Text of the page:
Mole Architects designed Cambridge’s first cohousing development

Project: Marmalade Lane Cohousing, Orchard Park, Cambridge

Architects: Mole Architects, UK

Cambridge’s first cohousing development comprises 42 homes– a mix of two to five bedroom terraced houses and one and two bedroom apartments. The shared spaces and communal facilities, designed to foster community spirit and sustainable living, are integral to the development. These include extensive shared gardens as the focal space
of the community, with areas for growing food, play, socialising, quiet contemplation, and a flexible ‘common house’ with a play room, guest bedrooms, laundry facilities, meeting rooms, and a large hall and kitchen for shared meals and parties. A separate workshop is located elsewhere on site. All residents are members of Cambridge Cohousing Ltd; have a stake in the common parts and contribute to the management of the community. Fulfilling the group’s aspiration for mixed, intergenerational living, the multi- national group includes families with young children, retired and young professional couples and single-person households of different ages.

The project is located in Orchard Park, an urban extension to north Cambridge built from the early 2000s. Orchard Park takes its name from the historic use of the site: the 19th century orchards in the area, and the proximity to the railway attracted the Chivers fruit distribution and marmalade-making business. The name ‘Marmalade Lane’ was chosen for the new car- free street running through the development to celebrate this history, and in admiration of the company’s ethos and practices, which included a profit-sharing scheme first implemented in 1891, co-operative values echoed by those of the cohousing communities.

The site, formerly known by its lot number of K1, was owned by Cambridge City Council. After sale of the site to a house builder fell through in the 2008 crash, the council agreed to work with the group to bring it forward for Cambridge’s first enabled cohousing scheme. A two-stage open developer competition, which established bidders’ design and delivery credentials before inviting financial offers, was held to find an innovative developer to translate project’s vision and brief into a deliverable scheme, with a design team led by Cambridge-based architects, were chosen in July 2015. The competition-winning design drew on the cient’s advocacy of street- based development to create a scheme that knits into the wider neighbourhood, while meeting cohousing’s need for private and shared spaces.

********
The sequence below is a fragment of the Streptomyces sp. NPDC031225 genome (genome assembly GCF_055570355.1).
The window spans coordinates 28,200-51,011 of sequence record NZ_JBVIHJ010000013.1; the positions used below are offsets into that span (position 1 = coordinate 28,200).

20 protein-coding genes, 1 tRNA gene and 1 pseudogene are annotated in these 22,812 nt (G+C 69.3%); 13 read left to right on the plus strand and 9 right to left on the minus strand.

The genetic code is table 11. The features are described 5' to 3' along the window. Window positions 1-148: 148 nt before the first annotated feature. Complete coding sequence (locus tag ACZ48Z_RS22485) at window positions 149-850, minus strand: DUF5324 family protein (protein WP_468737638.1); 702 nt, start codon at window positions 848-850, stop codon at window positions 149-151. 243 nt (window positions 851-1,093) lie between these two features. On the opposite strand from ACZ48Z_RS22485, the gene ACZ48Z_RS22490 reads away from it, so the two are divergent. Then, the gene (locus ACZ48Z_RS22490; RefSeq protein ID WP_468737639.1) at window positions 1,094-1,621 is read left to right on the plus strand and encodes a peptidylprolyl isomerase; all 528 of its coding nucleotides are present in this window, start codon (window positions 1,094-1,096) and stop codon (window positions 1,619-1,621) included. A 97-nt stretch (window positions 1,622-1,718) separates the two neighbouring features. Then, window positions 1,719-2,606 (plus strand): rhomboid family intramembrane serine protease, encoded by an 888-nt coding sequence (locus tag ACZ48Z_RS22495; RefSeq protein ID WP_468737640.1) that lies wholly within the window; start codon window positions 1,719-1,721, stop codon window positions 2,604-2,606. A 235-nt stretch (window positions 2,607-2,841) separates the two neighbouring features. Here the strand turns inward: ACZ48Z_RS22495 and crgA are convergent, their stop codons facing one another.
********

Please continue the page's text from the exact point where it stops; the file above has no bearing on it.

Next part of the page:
Homes are arranged in terraces which front the existing streets and create a new —Marmalade Lane—ensuring the development looks outwards as well as in. The terraces enclose the large shared garden with an open aspect to the south to maximize sunlight. The Common House faces south onto the garden, acting as a gateway between the public and cohousing realms and a focal ‘civic’ building for the cohousing community. The scheme includes communal waste stores and 146 cycle parking spaces, and car parking is kept to the periphery. As a custom-build development, each household selected one of five ‘shell’ house or flat types which they then configured through the floor-by-floor selection of floor plans, kitchen and bathroom fittings, and one of the four external brick specifications. Wide and narrow house and ‘paired’ flat shells share a 7.8m-deep plan, allowing them to be distributed in any sequence along a terrace. Homes have been tailored to individual requirements without the risks or complexity of self-build, while balancing personalisation with the harmony of a visually cohesive architectural style based on repeating wall and window proportions, porches and balconies.

The brick-clad houses have been built using Trivselhus’s climate shield closed panel timber frame system, which was precision-manufactured in southern Sweden. This ensures exceptional thermal efficiency and air tightness (and thus low energy bills for residents) and consistently high build quality, and permits configuration of floor plans to suit individual needs. Triple-glazed composite aluminium and timber windows and electrical ducting are factory-fitted, making for rapid construction on site, with a single house being able to be erected in two days. Mechanical ventilation and heat recovery (MVHR) systems in all homes ensure a comfortable internal environment, and air source-heat pumps provide low carbon electricity.

The Common House is at the physical and social heart of the cohousing community. An architectural one-off contrasting with the familiar rhythm of the terraces, this cross laminated timber structure includes a double-height ‘great hall’ overlooking a terrace and the shared garden, and communal facilities and three guest bedrooms which can be booked by the residents to avoid the wasted space of additional bedrooms in their individual homes. The Common House shares a lobby and lift access with 10 large, dual and triple aspect two bedroom apartments across three storeys, each with a south-west facing balcony or terrace overlooking the shared garden, and a triple aspect one-bedroom affordable flat.

Marmalade Lane has won the 2019 National Urban Design Awards (Public Sector), a RIBA East Award 2019 and RIBA National Award 2019.

Photo credit: David Butler

Factfile
Client: TOWN and Trivselhus

Consultants: Elliott Wood (Structural, Civil); engineer Hoare Lea (M&E); Jamie Buchanan (Landscape); Co-create (Sustainability); Monaghans (Quantity Surveyor); Monaghans (Project management); Trivselhus AB (Timber panel system)

Contractor: Coulson Building Group

Site area: 0.97ha

Gross internal area: 4,300sq m

Density (dph): 42/ha

Cost of project: £8.3 million

Commissioner: Cambridge City Council